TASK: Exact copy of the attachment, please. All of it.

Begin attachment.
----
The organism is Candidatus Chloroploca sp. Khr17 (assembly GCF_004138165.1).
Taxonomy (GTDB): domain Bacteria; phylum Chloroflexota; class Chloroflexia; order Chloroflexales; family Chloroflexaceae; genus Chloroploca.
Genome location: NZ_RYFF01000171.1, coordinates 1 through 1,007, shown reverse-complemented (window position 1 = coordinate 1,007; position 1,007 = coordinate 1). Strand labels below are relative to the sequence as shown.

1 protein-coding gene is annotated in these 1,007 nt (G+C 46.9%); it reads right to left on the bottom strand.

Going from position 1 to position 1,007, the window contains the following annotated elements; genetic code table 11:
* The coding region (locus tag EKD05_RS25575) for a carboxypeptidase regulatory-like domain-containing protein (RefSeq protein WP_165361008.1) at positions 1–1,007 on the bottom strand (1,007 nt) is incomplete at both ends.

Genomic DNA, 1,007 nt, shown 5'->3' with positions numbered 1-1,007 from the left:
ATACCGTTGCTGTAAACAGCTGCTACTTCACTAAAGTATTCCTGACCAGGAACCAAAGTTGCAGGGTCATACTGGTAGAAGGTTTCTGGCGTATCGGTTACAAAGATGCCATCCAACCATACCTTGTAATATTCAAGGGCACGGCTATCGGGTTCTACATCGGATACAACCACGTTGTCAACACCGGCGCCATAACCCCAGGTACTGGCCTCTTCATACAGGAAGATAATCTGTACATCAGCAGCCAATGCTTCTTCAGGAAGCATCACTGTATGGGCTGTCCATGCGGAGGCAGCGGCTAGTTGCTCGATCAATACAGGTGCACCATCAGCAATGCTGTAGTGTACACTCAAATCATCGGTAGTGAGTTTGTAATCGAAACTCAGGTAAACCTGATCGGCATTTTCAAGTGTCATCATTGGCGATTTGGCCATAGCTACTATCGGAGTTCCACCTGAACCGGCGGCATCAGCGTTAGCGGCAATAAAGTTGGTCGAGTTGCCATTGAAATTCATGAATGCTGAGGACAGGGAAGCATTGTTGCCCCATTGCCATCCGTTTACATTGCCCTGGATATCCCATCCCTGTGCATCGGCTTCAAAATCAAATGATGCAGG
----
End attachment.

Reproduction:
The organism is Candidatus Chloroploca sp. Khr17 (assembly GCF_004138165.1).
Taxonomy (GTDB): domain Bacteria; phylum Chloroflexota; class Chloroflexia; order Chloroflexales; family Chloroflexaceae; genus Chloroploca.
Genome location: NZ_RYFF01000171.1, coordinates 1 through 1,007, shown reverse-complemented (window position 1 = coordinate 1,007; position 1,007 = coordinate 1). Strand labels below are relative to the sequence as shown.

1 protein-coding gene is annotated in these 1,007 nt (G+C 46.9%); it reads right to left on the bottom strand.

Going from position 1 to position 1,007, the window contains the following annotated elements; genetic code table 11:
* The coding region (locus tag EKD05_RS25575) for a carboxypeptidase regulatory-like domain-containing protein (RefSeq protein WP_165361008.1) at positions 1–1,007 on the bottom strand (1,007 nt) is incomplete at both ends.

Genomic DNA, 1,007 nt, shown 5'->3' with positions numbered 1-1,007 from the left:
ATACCGTTGCTGTAAACAGCTGCTACTTCACTAAAGTATTCCTGACCAGGAACCAAAGTTGCAGGGTCATACTGGTAGAAGGTTTCTGGCGTATCGGTTACAAAGATGCCATCCAACCATACCTTGTAATATTCAAGGGCACGGCTATCGGGTTCTACATCGGATACAACCACGTTGTCAACACCGGCGCCATAACCCCAGGTACTGGCCTCTTCATACAGGAAGATAATCTGTACATCAGCAGCCAATGCTTCTTCAGGAAGCATCACTGTATGGGCTGTCCATGCGGAGGCAGCGGCTAGTTGCTCGATCAATACAGGTGCACCATCAGCAATGCTGTAGTGTACACTCAAATCATCGGTAGTGAGTTTGTAATCGAAACTCAGGTAAACCTGATCGGCATTTTCAAGTGTCATCATTGGCGATTTGGCCATAGCTACTATCGGAGTTCCACCTGAACCGGCGGCATCAGCGTTAGCGGCAATAAAGTTGGTCGAGTTGCCATTGAAATTCATGAATGCTGAGGACAGGGAAGCATTGTTGCCCCATTGCCATCCGTTTACATTGCCCTGGATATCCCATCCCTGTGCATCGGCTTCAAAATCAAATGATGCAGG